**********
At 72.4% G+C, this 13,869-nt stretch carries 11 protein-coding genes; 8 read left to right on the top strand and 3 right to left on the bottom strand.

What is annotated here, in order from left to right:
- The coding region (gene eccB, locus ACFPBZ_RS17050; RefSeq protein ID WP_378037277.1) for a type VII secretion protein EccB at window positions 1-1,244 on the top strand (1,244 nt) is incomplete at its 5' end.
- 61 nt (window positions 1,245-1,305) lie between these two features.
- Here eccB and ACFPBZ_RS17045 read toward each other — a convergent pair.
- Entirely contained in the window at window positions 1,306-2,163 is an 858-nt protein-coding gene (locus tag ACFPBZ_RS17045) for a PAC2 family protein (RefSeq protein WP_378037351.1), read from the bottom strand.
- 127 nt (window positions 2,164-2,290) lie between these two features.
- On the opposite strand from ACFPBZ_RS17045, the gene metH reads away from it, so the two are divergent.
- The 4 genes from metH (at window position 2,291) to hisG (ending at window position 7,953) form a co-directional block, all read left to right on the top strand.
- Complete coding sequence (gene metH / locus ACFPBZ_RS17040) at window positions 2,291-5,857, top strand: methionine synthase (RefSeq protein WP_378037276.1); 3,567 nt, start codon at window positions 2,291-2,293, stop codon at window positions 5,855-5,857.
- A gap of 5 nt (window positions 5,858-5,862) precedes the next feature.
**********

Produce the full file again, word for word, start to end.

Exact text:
At 72.4% G+C, this 13,869-nt stretch carries 11 protein-coding genes; 8 read left to right on the top strand and 3 right to left on the bottom strand.

What is annotated here, in order from left to right:
- The coding region (gene eccB, locus ACFPBZ_RS17050; RefSeq protein ID WP_378037277.1) for a type VII secretion protein EccB at window positions 1-1,244 on the top strand (1,244 nt) is incomplete at its 5' end.
- 61 nt (window positions 1,245-1,305) lie between these two features.
- Here eccB and ACFPBZ_RS17045 read toward each other — a convergent pair.
- Entirely contained in the window at window positions 1,306-2,163 is an 858-nt protein-coding gene (locus tag ACFPBZ_RS17045) for a PAC2 family protein (RefSeq protein WP_378037351.1), read from the bottom strand.
- 127 nt (window positions 2,164-2,290) lie between these two features.
- On the opposite strand from ACFPBZ_RS17045, the gene metH reads away from it, so the two are divergent.
- The 4 genes from metH (at window position 2,291) to hisG (ending at window position 7,953) form a co-directional block, all read left to right on the top strand.
- Complete coding sequence (gene metH / locus ACFPBZ_RS17040) at window positions 2,291-5,857, top strand: methionine synthase (RefSeq protein WP_378037276.1); 3,567 nt, start codon at window positions 2,291-2,293, stop codon at window positions 5,855-5,857.
- A gap of 5 nt (window positions 5,858-5,862) precedes the next feature.